The Federal Communications Commission yesterday clarified that ringless voicemails are considered “calls,” and, therefore, must abide by robocall rulings requiring callers to obtain a consumer’s consent before delivering such a call to a consumer’s mailbox without ringing their cell phone. 

The FCC vote on the matter was unanimous, with the ruling taking its cue from the Telephone Consumer Protection Act (TCPA), which protects consumers from unwanted robocalls. TCPA also prohibits making any non-emergency call using an automatic telephone dialing system or an artificial or prerecorded voice to a wireless telephone number without the prior express consent of the called party.

Violations of these rules, including those from ringless calls, can be enforced by the FCC. The consumer can also file suit.

The FCC’s Declaratory Ruling and Order was the result of a petition filed by All About the Message, LLC, which asked the regulator to find that delivery of a message directly to a consumer’s cell phone voicemail is not a call protected by the TCPA.

The petitioner and two other similar petitioners sought to withdraw their requests for clarification after the FCC sought public comment and received overwhelmingly negative reactions from commenters.  The regulator has also received dozens of consumer complaints annually related to ringless voicemail.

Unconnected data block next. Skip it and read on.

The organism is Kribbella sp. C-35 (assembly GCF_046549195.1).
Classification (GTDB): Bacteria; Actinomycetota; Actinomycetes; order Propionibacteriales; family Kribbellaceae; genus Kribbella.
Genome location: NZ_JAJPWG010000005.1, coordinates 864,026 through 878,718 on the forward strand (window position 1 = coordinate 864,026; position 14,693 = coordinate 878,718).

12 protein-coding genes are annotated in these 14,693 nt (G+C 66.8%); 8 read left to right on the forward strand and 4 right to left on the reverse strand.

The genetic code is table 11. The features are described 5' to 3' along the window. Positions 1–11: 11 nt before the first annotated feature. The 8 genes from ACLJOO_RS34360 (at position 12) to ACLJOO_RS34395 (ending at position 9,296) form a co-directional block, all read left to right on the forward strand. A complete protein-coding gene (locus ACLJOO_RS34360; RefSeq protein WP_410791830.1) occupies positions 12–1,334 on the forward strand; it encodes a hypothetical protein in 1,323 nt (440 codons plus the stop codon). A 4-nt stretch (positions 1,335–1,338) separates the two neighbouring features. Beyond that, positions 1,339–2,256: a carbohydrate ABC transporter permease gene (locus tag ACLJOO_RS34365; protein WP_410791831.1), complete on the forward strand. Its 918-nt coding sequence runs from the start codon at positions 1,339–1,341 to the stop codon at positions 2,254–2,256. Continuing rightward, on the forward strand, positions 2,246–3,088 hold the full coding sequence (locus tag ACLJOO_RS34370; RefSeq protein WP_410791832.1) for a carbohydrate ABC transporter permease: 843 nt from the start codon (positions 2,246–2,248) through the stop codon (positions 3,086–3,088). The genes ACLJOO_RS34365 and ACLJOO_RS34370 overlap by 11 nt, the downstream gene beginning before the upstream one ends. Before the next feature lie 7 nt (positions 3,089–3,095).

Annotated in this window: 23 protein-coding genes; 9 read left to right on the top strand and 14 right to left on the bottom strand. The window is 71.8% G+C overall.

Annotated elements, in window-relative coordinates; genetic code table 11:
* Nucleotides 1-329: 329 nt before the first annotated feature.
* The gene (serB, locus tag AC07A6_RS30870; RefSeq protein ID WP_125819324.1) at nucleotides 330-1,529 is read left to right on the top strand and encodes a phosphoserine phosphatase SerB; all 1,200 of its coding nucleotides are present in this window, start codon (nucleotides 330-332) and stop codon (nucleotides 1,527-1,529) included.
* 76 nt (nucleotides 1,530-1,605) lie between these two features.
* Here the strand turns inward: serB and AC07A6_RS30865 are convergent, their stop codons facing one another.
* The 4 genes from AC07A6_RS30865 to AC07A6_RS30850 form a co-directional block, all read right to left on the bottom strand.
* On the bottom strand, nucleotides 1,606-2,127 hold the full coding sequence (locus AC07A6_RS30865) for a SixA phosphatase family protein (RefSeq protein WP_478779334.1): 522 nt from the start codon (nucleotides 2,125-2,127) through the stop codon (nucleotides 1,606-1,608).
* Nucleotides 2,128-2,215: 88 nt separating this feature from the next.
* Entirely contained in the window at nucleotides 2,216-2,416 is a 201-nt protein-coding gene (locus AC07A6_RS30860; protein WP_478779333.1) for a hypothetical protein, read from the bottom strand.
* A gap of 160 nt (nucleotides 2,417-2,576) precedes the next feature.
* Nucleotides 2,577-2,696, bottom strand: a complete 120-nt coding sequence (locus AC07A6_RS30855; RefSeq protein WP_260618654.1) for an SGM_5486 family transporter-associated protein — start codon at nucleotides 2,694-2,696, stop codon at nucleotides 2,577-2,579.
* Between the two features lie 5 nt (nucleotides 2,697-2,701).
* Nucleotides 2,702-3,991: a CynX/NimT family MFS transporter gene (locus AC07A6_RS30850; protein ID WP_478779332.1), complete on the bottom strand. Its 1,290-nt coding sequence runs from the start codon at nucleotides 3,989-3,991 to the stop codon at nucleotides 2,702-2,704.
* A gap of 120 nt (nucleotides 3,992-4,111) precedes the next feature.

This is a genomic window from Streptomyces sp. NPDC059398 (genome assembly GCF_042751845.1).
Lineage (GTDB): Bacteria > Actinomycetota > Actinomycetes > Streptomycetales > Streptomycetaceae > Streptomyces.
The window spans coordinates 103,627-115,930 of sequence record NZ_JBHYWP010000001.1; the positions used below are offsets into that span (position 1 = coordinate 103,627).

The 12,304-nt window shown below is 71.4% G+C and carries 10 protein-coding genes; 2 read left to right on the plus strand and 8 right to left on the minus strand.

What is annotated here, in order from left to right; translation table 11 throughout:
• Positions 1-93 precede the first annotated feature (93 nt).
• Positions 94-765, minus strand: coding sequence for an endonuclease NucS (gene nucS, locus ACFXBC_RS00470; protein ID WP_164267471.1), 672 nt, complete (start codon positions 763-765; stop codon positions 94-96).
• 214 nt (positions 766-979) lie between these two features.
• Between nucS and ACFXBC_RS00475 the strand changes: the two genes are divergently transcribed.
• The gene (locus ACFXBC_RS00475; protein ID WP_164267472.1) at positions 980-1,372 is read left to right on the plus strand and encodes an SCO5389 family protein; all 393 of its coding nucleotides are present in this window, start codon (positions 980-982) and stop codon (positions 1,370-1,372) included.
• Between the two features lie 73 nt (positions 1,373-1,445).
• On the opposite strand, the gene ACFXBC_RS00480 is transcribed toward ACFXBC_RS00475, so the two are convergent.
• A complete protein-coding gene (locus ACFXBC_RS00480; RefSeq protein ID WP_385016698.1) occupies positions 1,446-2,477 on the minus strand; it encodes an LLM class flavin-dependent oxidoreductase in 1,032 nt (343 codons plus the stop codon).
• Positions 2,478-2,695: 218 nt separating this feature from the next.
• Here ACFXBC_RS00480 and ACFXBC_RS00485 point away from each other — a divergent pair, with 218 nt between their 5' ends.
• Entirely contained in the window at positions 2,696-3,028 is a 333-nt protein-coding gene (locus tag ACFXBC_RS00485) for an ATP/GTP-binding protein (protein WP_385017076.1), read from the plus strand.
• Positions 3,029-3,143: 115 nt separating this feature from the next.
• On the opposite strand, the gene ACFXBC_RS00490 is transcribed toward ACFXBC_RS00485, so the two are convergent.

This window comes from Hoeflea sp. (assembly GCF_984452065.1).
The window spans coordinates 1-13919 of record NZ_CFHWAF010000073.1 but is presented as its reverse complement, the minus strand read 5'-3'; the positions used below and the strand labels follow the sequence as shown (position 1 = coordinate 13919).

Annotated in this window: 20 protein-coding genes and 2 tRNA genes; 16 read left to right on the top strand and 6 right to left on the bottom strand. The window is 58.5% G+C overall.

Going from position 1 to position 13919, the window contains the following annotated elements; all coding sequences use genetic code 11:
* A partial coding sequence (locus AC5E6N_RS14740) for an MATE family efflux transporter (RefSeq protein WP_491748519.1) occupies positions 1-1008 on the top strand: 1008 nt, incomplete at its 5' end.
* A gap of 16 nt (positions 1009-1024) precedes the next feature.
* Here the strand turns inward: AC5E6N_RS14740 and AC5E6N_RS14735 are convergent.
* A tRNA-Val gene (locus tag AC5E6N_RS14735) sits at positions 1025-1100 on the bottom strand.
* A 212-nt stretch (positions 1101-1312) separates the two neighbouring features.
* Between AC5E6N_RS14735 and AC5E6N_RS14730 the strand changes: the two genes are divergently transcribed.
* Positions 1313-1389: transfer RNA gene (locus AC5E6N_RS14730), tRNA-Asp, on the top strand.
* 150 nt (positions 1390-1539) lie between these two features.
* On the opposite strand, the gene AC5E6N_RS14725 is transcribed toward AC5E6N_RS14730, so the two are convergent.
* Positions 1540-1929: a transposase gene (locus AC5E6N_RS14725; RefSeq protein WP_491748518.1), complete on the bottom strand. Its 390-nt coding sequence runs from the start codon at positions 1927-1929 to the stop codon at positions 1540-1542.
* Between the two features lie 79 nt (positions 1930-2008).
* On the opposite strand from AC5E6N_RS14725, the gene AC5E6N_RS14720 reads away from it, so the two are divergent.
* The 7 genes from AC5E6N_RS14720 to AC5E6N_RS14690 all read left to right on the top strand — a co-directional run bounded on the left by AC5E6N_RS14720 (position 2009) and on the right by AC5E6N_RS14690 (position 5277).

The ruling follows several recent actions the FCC has taken in an attempt to stem the rising tide of annoying, and often illegal, robocalls.

“Imagine finding robocallers leaving junk voicemails on your phone without it ever having rung.  It’s annoying and it’s happening to too many of us.  Today we’re taking action to ensure these deceptive practices don’t find a way around our robocall rules and into consumers’ inboxes,” said FCC Chairwoman Jessica Rosenworcel, in a prepared statement.

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